Of the 5 quarterbacks who started for losing teams their rookie years (Eli Manning, Donovan McNabb, Peyton Manning, Troy Aikman, Steve McNair), 4 of the 5 had non-losing records the next year, while 3 of them (the Mannings and McNabb) took teams to the playoffs in their second year, meaning they had teams that rebuilt quickly in other areas as well (the Giants adding Plaxico Burris on offensive to help Eli, the Colts drafting Edgerrin James). McNair's Titans built up a strong offensive line and drafted Eddie George to help in the run game, while Aikman's Cowboys added Emmitt Smith the year after Aikman (as well as Michael Irvin the year Before Aikman) to create the famous "triplets."

So what's the secret to sucess for Sam Bradford? Play for a winning team. Since that looks unlikely, hope to God that the Rams recognize that the most important thing for Bradford's development is to spend high picks the next few years on getting him offensive talent. Steven Jackson should help, but I'm not sure the Rams have the wide receivers or tight ends needed to make plays for Sam, and I'm definitely sure their offensive line is atrocious.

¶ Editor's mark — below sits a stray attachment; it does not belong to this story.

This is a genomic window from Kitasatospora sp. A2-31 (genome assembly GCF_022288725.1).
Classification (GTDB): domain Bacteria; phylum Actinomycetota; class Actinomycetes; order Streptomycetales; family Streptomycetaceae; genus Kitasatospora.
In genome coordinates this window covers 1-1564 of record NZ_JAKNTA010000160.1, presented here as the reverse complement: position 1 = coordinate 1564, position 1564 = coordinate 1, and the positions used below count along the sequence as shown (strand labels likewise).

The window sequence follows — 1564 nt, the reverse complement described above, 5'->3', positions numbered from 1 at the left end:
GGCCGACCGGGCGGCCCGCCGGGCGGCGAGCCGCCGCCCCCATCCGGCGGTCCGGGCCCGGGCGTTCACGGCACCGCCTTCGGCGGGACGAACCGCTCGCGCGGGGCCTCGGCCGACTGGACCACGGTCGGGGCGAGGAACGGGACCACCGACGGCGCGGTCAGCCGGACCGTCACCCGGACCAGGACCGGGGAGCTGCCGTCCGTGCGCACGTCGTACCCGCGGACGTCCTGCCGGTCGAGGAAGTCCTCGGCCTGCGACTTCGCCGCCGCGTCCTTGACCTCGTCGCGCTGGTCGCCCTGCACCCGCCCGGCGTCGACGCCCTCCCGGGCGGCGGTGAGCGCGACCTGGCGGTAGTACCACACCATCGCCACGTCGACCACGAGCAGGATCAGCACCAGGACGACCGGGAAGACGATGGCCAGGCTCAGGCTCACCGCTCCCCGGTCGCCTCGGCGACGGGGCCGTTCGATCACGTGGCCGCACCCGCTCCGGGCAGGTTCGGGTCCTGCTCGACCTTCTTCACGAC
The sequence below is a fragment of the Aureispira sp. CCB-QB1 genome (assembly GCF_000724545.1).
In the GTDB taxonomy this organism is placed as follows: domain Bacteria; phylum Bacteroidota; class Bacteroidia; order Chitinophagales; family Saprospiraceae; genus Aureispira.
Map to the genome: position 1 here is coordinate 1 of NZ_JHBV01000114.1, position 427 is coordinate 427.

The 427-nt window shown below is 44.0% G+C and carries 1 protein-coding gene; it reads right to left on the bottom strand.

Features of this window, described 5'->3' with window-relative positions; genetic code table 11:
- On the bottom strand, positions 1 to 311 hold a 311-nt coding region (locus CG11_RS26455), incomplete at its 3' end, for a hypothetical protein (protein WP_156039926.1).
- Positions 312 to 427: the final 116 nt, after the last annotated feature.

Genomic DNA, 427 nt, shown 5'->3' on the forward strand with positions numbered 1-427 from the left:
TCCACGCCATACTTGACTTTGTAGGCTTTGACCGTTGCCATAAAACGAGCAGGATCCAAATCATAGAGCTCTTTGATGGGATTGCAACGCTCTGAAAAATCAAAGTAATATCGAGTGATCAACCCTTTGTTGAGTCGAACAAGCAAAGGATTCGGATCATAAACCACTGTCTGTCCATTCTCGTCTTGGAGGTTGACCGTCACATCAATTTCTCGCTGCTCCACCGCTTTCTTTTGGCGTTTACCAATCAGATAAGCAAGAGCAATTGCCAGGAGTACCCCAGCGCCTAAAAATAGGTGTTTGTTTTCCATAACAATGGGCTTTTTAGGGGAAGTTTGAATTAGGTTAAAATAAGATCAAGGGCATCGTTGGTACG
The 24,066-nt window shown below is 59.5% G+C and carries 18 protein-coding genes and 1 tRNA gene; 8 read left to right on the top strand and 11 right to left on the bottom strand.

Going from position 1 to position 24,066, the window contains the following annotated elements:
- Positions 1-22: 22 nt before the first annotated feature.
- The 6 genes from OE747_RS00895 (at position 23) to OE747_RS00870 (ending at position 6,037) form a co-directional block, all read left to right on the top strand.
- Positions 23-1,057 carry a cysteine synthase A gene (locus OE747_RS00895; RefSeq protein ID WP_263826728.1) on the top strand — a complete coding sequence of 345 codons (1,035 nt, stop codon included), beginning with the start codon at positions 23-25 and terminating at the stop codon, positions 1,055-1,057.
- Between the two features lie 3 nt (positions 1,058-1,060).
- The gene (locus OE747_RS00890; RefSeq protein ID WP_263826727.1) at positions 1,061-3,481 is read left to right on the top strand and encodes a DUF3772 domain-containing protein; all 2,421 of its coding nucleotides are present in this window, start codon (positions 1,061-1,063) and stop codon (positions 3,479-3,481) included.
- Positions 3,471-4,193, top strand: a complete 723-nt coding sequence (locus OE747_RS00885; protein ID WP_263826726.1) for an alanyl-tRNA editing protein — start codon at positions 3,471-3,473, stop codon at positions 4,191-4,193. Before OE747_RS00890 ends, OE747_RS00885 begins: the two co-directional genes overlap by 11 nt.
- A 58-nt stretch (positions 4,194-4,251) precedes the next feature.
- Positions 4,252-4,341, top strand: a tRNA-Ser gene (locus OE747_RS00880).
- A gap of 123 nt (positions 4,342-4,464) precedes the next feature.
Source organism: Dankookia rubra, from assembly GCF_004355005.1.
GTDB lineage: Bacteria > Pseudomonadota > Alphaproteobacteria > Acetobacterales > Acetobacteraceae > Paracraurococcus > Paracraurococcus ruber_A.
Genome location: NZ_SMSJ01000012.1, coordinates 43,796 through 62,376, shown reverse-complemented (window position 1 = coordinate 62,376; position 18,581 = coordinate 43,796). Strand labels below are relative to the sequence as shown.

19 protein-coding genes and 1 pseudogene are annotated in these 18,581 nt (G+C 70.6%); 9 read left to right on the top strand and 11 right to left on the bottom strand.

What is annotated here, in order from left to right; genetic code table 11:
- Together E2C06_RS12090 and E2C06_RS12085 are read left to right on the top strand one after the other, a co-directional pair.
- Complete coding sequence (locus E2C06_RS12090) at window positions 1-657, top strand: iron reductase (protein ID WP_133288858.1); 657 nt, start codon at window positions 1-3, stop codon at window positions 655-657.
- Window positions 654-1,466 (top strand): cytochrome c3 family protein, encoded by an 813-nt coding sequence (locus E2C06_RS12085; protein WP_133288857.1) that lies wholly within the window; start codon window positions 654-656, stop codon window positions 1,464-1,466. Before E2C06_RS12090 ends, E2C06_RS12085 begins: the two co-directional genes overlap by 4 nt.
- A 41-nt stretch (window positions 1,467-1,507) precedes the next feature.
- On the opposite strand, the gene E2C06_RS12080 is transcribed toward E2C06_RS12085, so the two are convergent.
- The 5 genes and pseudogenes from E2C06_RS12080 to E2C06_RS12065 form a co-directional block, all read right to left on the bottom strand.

In conclusion, history tells us little as to whether it's better or not for Bradford to start. What it does tell us is that, assuming that he has the talent to be an NFL quarterback to begin with (and I think he does), his team's approach to the 2nd and 3rd years of his career will be far more important. Do they keep the same coaching staff and ensure stability? Do they draft players at their areas of need on offense? Far too many times there are teams like the Lions with Harrington and the Texans with Carr who just assume that quarterbacks will just keep "progressing" until they transform into Pro Bowl quarterbacks. It doesn't work that way. Yes, players should improve each year (Harrington and Carr both did, actually), but they can't take that proverbial "next step" without NFL-quality talent around them. Bradford won't be able to, either.